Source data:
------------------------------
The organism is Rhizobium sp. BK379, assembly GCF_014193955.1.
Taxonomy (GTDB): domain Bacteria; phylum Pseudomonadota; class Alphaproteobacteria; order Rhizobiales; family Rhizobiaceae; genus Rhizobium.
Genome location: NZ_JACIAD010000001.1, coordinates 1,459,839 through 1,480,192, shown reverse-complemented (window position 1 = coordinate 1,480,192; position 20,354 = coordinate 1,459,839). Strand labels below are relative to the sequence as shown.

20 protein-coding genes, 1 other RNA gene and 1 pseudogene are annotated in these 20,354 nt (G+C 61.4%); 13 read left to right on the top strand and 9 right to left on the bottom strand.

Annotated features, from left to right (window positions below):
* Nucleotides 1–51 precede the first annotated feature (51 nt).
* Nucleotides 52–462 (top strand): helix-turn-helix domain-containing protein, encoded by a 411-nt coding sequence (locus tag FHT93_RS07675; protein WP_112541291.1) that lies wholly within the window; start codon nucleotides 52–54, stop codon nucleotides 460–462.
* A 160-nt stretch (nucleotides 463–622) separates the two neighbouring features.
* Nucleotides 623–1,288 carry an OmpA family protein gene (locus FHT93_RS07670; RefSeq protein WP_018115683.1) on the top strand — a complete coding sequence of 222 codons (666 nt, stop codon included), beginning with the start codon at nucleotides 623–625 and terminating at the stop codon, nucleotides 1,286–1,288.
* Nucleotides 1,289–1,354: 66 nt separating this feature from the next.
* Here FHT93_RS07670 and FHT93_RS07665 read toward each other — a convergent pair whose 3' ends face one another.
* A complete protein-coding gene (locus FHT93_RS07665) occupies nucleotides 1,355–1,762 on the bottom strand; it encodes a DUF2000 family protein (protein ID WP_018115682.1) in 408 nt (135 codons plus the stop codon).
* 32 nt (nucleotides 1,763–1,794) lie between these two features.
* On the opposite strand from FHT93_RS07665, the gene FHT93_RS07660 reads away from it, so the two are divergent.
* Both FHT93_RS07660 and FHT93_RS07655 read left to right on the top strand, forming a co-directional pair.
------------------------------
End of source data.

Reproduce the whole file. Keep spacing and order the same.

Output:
The organism is Rhizobium sp. BK379, assembly GCF_014193955.1.
Taxonomy (GTDB): domain Bacteria; phylum Pseudomonadota; class Alphaproteobacteria; order Rhizobiales; family Rhizobiaceae; genus Rhizobium.
Genome location: NZ_JACIAD010000001.1, coordinates 1,459,839 through 1,480,192, shown reverse-complemented (window position 1 = coordinate 1,480,192; position 20,354 = coordinate 1,459,839). Strand labels below are relative to the sequence as shown.

20 protein-coding genes, 1 other RNA gene and 1 pseudogene are annotated in these 20,354 nt (G+C 61.4%); 13 read left to right on the top strand and 9 right to left on the bottom strand.

Annotated features, from left to right (window positions below):
* Nucleotides 1–51 precede the first annotated feature (51 nt).
* Nucleotides 52–462 (top strand): helix-turn-helix domain-containing protein, encoded by a 411-nt coding sequence (locus tag FHT93_RS07675; protein WP_112541291.1) that lies wholly within the window; start codon nucleotides 52–54, stop codon nucleotides 460–462.
* A 160-nt stretch (nucleotides 463–622) separates the two neighbouring features.
* Nucleotides 623–1,288 carry an OmpA family protein gene (locus FHT93_RS07670; RefSeq protein WP_018115683.1) on the top strand — a complete coding sequence of 222 codons (666 nt, stop codon included), beginning with the start codon at nucleotides 623–625 and terminating at the stop codon, nucleotides 1,286–1,288.
* Nucleotides 1,289–1,354: 66 nt separating this feature from the next.
* Here FHT93_RS07670 and FHT93_RS07665 read toward each other — a convergent pair whose 3' ends face one another.
* A complete protein-coding gene (locus FHT93_RS07665) occupies nucleotides 1,355–1,762 on the bottom strand; it encodes a DUF2000 family protein (protein ID WP_018115682.1) in 408 nt (135 codons plus the stop codon).
* 32 nt (nucleotides 1,763–1,794) lie between these two features.
* On the opposite strand from FHT93_RS07665, the gene FHT93_RS07660 reads away from it, so the two are divergent.
* Both FHT93_RS07660 and FHT93_RS07655 read left to right on the top strand, forming a co-directional pair.